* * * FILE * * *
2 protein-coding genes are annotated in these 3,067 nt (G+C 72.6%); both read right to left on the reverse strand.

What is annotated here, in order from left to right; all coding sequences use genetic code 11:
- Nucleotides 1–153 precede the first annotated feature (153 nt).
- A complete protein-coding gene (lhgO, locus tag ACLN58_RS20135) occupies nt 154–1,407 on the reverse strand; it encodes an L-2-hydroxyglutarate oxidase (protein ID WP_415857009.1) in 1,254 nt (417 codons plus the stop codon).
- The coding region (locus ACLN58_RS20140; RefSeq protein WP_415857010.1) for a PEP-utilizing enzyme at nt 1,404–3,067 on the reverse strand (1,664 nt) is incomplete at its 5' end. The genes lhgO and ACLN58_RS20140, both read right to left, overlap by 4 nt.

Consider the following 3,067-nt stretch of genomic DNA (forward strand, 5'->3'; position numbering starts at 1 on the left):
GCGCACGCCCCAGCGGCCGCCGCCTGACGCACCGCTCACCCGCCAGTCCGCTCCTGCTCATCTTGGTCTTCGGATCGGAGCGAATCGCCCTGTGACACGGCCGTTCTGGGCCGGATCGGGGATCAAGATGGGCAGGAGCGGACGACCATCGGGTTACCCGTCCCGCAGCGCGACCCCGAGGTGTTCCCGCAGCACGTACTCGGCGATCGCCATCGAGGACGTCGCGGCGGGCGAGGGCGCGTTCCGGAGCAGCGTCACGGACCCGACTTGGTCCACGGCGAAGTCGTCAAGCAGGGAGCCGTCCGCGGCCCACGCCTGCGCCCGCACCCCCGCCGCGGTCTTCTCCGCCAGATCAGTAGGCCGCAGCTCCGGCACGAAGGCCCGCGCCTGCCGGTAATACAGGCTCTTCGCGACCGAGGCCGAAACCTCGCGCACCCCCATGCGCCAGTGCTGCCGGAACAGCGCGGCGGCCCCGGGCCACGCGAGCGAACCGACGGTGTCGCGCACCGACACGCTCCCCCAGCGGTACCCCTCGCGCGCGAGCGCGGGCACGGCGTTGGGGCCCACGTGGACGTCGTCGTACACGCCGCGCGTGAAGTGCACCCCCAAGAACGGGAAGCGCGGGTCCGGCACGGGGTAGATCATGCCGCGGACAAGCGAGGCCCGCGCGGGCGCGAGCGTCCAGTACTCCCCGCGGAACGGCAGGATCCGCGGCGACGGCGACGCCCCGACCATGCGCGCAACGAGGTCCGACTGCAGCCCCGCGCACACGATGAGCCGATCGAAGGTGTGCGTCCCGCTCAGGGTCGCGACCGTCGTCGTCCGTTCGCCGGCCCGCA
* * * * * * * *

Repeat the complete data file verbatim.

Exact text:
2 protein-coding genes are annotated in these 3,067 nt (G+C 72.6%); both read right to left on the reverse strand.

What is annotated here, in order from left to right; all coding sequences use genetic code 11:
- Nucleotides 1–153 precede the first annotated feature (153 nt).
- A complete protein-coding gene (lhgO, locus tag ACLN58_RS20135) occupies nt 154–1,407 on the reverse strand; it encodes an L-2-hydroxyglutarate oxidase (protein ID WP_415857009.1) in 1,254 nt (417 codons plus the stop codon).
- The coding region (locus ACLN58_RS20140; RefSeq protein WP_415857010.1) for a PEP-utilizing enzyme at nt 1,404–3,067 on the reverse strand (1,664 nt) is incomplete at its 5' end. The genes lhgO and ACLN58_RS20140, both read right to left, overlap by 4 nt.

Consider the following 3,067-nt stretch of genomic DNA (forward strand, 5'->3'; position numbering starts at 1 on the left):
GCGCACGCCCCAGCGGCCGCCGCCTGACGCACCGCTCACCCGCCAGTCCGCTCCTGCTCATCTTGGTCTTCGGATCGGAGCGAATCGCCCTGTGACACGGCCGTTCTGGGCCGGATCGGGGATCAAGATGGGCAGGAGCGGACGACCATCGGGTTACCCGTCCCGCAGCGCGACCCCGAGGTGTTCCCGCAGCACGTACTCGGCGATCGCCATCGAGGACGTCGCGGCGGGCGAGGGCGCGTTCCGGAGCAGCGTCACGGACCCGACTTGGTCCACGGCGAAGTCGTCAAGCAGGGAGCCGTCCGCGGCCCACGCCTGCGCCCGCACCCCCGCCGCGGTCTTCTCCGCCAGATCAGTAGGCCGCAGCTCCGGCACGAAGGCCCGCGCCTGCCGGTAATACAGGCTCTTCGCGACCGAGGCCGAAACCTCGCGCACCCCCATGCGCCAGTGCTGCCGGAACAGCGCGGCGGCCCCGGGCCACGCGAGCGAACCGACGGTGTCGCGCACCGACACGCTCCCCCAGCGGTACCCCTCGCGCGCGAGCGCGGGCACGGCGTTGGGGCCCACGTGGACGTCGTCGTACACGCCGCGCGTGAAGTGCACCCCCAAGAACGGGAAGCGCGGGTCCGGCACGGGGTAGATCATGCCGCGGACAAGCGAGGCCCGCGCGGGCGCGAGCGTCCAGTACTCCCCGCGGAACGGCAGGATCCGCGGCGACGGCGACGCCCCGACCATGCGCGCAACGAGGTCCGACTGCAGCCCCGCGCACACGATGAGCCGATCGAAGGTGTGCGTCCCGCTCAGGGTCGCGACCGTCGTCGTCCGTTCGCCGGCCCGCA